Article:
Amir Bahadori | Assistant Professor
Ph.D., 2012 - University of Florida
M.S., 2010 - University of Florida
Nuclear Engineering Sciences
B.S., 2008 - Kansas State University
Mechanical Engineering, Mathematics
118 Ward Hall
Radiological Engineering Analysis Laboratory
Dr. Amir Bahadori received bachelor's degrees in mechanical engineering with nuclear engineering option and mathematics from Kansas State University in 2008. He then attended graduate school at the University of Florida, studying medical physics and earning a master's degree in 2010. Bahadori was awarded a NASA Graduate Student Research Program fellowship in 2009, and in summer 2010, worked as an intern at NASA Johnson Space Center in the Radiation Health Officer Group. He accepted a full-time position as a NASA contractor in October 2010 and earned his Ph.D. degree from the University of Florida in December 2012. Bahadori transitioned to civil service in January 2013 with the Space Radiation Analysis Group at NASA Johnson Space Center. In his time as a NASA contractor and civil servant, he substantially upgraded the tools used to calculate astronaut risk from medical exams involving ionizing radiation, coordinated astronaut radiation risk reporting, led accelerator-based data collection, and served as principal scientist for the Advanced Exploration Systems RadWorks Radiation Environment Monitor project. In December 2015, Bahadori joined the Department of Mechanical and Nuclear Engineering as an assistant professor.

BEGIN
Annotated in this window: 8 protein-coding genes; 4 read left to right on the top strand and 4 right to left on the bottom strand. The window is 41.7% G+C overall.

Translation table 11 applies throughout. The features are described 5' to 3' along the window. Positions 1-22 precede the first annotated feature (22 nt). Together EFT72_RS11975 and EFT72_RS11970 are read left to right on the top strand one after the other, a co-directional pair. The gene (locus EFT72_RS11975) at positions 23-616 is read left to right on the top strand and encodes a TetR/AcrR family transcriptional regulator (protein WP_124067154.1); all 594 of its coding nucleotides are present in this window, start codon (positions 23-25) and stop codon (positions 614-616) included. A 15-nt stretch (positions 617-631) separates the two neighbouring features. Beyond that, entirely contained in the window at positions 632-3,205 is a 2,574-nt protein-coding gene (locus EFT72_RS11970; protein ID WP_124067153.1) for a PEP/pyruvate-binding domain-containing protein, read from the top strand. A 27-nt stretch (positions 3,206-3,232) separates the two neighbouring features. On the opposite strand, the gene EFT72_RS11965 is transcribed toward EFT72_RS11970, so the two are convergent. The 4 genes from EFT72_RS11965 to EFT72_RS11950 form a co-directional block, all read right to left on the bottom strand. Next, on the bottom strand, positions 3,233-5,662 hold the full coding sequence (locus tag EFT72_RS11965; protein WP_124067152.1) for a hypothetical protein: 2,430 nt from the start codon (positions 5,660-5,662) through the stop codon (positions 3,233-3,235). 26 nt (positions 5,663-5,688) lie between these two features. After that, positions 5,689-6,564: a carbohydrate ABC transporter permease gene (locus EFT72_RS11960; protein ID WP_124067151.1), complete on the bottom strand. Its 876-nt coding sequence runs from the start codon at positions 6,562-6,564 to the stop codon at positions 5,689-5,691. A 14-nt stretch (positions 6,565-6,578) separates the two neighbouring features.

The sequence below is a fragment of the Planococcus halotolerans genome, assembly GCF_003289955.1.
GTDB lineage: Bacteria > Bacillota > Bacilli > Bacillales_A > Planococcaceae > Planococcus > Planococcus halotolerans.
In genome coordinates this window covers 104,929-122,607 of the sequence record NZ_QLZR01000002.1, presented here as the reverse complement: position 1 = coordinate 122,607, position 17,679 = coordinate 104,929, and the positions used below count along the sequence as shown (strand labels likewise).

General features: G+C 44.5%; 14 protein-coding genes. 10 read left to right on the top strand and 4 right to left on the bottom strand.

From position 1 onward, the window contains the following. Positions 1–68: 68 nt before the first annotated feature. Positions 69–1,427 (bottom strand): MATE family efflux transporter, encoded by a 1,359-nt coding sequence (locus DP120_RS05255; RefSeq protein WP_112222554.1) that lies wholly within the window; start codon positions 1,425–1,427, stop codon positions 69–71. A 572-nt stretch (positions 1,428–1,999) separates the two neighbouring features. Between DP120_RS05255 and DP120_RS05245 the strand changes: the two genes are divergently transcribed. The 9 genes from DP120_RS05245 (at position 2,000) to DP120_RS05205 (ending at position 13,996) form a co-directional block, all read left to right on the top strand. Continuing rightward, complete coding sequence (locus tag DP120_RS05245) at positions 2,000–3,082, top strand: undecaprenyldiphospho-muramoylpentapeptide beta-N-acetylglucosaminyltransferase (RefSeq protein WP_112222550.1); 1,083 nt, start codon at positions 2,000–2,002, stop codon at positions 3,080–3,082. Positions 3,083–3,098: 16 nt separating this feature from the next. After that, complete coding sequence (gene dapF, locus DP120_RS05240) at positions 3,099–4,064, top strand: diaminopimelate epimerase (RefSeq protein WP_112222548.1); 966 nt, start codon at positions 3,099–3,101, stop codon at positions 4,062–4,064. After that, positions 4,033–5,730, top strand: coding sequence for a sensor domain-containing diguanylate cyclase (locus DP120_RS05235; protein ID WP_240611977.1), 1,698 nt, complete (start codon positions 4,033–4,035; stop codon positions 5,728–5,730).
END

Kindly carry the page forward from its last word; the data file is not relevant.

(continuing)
Bahadori is the Director of the Radiological Engineering Analysis Laboratory at K-State. His research is focused on the characterization of radiation environments and the response of the human system to radiation exposure. Bahadori is actively collaborating with researchers at the U.S. National Cancer Institute on the representation of human anatomy for radiation dosimetry and NASA Langley Research Center on radiation transport comparisons. Additionally, he remains involved with the Space Radiation Analysis Group at NASA Johnson Space Center in analysis of data from space radiation detectors to better characterize the radiation environment in space. Bahadori is also interested in the statistical analysis of solar particle events, which result from extremely large releases of energy at the surface of the Sun, and in bio-mathematical modeling of radiation-induced cancer.
Bahadori teaches courses related to nuclear engineering. He has authored or co-authored 16 peer-reviewed journal articles and seven NASA technical papers, with 118 citations and an h-index of five according to Google Scholar. Bahadori has presented at numerous meetings in the U.S. and abroad, including the Workshop on Radiation Monitoring for the International Space Station, the American Association of Physicists in Medicine Annual Meeting and the Health Physics Society Annual Meeting. His research was featured in an October 2013 article on medicalphysicsweb. In 2015, Bahadori was honored to be part of a team receiving the NASA Group Achievement Award. He is a member of the Health Physics Society, the American Nuclear Society, Alpha Nu Sigma, and Tau Beta Pi.